The general physical examination disclosed eczema of the face and chest.

His best-corrected visual acuity at the initial presentation was 0.2 in the right eye and 1.0 in the left eye. Intraocular pressures (IOP) were 15 mmHg in the right eye and 14 mmHg in the left eye.

Regarding the slit lamp biomicroscopy, the following elements were found: Eyelids - +4 palpebral edema (pseudoptosis), Dennie-Morgan fold and Herthoge’s sign were both present, tylosis; Conjunctiva - hyperaemia, cobblestone appearance of the tarsal papillae in both eyes (Fig. 1) + 2 chemosis; Cornea - corneal edema with a 6 mm × 4 mm epithelial defect in the inferior part of the cornea, covered partially by the lied, that stained positive with fluorescein dyes (Fig. 2).

Fig. 1
Cobblestone appearance of the tarsal papillae in both eyes
Fig. 2
6mm x 4mm epithelial defect in the inferior part of the cornea

The ocular fundus examination could not be performed in the right eye due to the corneal edema and ulcer. The left fundus was normal.

Serological test (CBC) reveled hypereosinophilia, neutrophilia, monocytosis, increased levels of CRP, ECR and haemoglobin, lymphocytopenia.

Using the Evaluation Signs Severity for Allergic Ocular Diseases, a diagnosis of bilateral atopic keratoconjunctivitis with a grade 3 status for the right eye and a grade 2 status was made.

It was decided that he should be administered Olopatadine hydrochloride and Sodium cromoglicate eye drops, along with Moxifloxacin and steroid eye drops.

Conjunctival swab samples were collected. The microbiological exam tested positive for Staphylococcus Aureus, so an antibiogram was also demanded. Staphylococcus came susceptible to Chloramphenicol, Gentamicin, and Ofloxacin. Based on the sensitivity pattern of S. aureus to the following antibiotics Chloramphenicol (S=94.7%) (R=5.3%), Gentamicin (S=76.6%) (R=23.4%), Ofloxacin (S=69.1%) (R=30.9%) [1], it was decided to add Chloramphenicol eye drops to the treatment.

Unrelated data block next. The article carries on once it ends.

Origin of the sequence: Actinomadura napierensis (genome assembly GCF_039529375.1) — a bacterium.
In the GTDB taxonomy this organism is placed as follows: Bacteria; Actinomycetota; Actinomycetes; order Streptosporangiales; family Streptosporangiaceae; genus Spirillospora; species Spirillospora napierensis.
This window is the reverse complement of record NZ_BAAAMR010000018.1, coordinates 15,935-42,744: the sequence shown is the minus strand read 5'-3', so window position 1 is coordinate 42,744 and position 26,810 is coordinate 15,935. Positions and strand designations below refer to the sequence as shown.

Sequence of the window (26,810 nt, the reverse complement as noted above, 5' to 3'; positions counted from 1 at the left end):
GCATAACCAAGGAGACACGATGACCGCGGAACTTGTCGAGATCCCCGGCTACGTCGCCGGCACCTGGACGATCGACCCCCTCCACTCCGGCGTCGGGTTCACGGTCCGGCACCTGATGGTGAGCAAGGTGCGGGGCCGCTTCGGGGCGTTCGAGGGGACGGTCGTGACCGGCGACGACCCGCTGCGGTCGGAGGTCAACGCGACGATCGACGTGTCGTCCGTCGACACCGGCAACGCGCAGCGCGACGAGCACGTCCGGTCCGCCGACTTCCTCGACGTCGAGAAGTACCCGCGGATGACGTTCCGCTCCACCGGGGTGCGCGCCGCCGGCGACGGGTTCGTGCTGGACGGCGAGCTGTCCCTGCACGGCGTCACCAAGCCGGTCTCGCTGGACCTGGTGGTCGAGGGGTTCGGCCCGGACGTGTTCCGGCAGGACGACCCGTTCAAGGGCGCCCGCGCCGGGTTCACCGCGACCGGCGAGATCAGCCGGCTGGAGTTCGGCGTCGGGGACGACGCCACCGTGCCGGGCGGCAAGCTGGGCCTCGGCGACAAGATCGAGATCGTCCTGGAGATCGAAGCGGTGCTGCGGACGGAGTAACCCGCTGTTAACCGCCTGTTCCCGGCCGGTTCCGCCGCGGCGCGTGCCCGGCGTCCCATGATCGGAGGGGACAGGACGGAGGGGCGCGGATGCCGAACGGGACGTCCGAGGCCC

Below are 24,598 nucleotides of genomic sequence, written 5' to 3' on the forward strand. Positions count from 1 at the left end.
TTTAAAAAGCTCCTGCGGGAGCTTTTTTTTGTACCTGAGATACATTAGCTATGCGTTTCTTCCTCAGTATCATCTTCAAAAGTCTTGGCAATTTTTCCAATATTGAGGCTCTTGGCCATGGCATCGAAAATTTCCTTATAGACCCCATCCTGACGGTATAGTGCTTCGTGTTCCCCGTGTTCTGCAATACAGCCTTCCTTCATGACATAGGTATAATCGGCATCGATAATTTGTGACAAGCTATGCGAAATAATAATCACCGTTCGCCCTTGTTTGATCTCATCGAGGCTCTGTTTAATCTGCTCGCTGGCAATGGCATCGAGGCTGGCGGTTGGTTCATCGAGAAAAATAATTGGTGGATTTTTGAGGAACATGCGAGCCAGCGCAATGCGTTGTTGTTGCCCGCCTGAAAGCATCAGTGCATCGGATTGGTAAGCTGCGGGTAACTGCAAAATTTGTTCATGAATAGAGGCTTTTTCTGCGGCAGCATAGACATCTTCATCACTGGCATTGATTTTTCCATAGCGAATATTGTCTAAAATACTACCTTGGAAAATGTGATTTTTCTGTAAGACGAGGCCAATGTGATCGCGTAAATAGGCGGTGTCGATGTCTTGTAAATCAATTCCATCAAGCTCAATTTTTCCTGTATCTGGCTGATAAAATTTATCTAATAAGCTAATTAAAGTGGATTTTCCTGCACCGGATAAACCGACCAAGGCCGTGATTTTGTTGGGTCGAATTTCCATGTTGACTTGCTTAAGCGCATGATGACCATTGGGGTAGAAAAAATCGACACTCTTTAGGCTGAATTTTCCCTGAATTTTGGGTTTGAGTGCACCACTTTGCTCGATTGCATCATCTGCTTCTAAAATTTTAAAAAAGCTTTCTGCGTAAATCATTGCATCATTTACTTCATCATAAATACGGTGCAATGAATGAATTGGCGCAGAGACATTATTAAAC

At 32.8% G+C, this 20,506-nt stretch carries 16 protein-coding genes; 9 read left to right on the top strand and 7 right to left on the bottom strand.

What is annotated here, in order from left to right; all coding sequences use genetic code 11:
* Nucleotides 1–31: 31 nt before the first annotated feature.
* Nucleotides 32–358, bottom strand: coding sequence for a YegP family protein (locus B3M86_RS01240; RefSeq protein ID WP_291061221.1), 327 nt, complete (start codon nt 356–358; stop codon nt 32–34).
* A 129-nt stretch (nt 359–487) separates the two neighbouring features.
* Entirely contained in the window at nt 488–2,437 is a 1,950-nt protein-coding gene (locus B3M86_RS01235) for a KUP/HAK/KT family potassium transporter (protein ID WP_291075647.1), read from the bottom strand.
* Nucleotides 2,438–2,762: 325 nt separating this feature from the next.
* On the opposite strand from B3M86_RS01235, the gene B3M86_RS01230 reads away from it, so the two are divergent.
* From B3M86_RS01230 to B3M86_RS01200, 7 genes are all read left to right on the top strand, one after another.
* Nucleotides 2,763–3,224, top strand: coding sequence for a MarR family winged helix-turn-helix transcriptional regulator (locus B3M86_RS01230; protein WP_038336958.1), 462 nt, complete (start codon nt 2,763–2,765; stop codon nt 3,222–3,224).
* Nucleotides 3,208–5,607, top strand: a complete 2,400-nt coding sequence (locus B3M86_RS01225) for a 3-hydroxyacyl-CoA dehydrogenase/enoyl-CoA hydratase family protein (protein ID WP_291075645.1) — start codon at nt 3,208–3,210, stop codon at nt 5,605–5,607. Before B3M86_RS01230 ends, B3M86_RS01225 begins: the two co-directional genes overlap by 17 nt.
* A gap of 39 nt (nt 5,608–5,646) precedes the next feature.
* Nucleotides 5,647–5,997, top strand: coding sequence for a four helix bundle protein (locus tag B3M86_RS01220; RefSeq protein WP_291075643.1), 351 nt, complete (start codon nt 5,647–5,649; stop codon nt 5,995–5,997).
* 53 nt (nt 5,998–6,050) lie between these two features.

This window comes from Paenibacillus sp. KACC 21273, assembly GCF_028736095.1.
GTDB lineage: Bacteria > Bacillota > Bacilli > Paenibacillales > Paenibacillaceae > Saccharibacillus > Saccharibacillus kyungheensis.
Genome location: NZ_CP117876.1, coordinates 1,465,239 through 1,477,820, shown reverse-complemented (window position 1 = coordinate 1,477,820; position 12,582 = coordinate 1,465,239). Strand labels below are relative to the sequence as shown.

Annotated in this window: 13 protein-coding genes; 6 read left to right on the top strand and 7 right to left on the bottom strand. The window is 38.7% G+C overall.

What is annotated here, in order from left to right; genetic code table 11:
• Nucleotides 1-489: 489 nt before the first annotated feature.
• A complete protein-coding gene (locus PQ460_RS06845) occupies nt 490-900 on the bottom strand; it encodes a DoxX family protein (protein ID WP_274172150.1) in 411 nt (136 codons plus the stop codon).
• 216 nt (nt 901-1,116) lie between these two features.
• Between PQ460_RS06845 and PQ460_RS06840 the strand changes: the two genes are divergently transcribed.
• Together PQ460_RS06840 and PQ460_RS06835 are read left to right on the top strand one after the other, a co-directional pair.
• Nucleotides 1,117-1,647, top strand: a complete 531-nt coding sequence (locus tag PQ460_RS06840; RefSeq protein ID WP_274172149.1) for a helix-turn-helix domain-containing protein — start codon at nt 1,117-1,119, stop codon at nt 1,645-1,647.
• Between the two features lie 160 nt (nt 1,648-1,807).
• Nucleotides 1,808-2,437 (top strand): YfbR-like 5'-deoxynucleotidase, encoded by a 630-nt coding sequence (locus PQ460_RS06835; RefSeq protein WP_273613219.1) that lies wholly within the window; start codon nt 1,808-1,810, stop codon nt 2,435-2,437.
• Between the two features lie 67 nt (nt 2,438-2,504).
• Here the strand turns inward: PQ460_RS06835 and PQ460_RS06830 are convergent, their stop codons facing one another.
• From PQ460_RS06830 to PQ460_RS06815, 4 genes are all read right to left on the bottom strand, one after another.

After 2 weeks of treatment, his symptoms diminished, pain was significantly relieved and inflammation was markedly reduced, but the corneal ulcer persisted.

It was also decided to use amniotic membrane transplantation (AMT) to promote epithelialization and to prevent corneal perforations (Fig. 4). Previously, a complete de-epithelization was performed so the corneal antigens loading decreased and a uniform re-epithelization could to be achieved (Fig. 3).

Fig. 3
Complete de-epithelization
Fig. 4
Amniotic membrane transplantation (AMT)

On the next follow-up, 1 month later, the epithelial defect healed smoothly in an underlying vascular stromal scar and the visual acuity improved to 0.4 RE, allowing him to continue his studies (Fig. 5). Further, the patient continued the Olopatadine hydrochloride and Sodium cromoglicate medication and the steroid eye drops for only for 2 weeks.

Fig. 5
Postoperative follow-up, 1 month

Discussion

Background

Atopy affects 5-20% of the general population. Atopic keratoconjunctivitis occurs in 20-40% of the individuals with atopic dermatitis [2]. Although it can occur at any age, it is most common in patients between 3 to 25 years old, with 7 years as the average age of onset [3]. Regarding the role of genetic aspects in the pathogenesis of ACK, data showed that there is no simple correlation associated with a single gene defect or with the occurrence of its determined allelic form and the risk of contracting the disease.

It has been suggested that ACK represents a phenotypic model of overexpression of cytokine gene cluster on chromosome 5 q. This chromosomal area includes genes that regulate the expression of IL-3, IL-4, IL-5, and GM-CSF. The up-regulation of these factors is critical in modulating Th2 prevalence, Ig E production, as well as mast cell and eosinophil function. Moreover, their expression is influenced by environment, ocular microbiota, and immune regulation mechanisms [4] thus emphasizing the multifactorial pathogenesis. Only 35.3% of AKC patients have a family history of allergic diseases [5].

Pathogenesis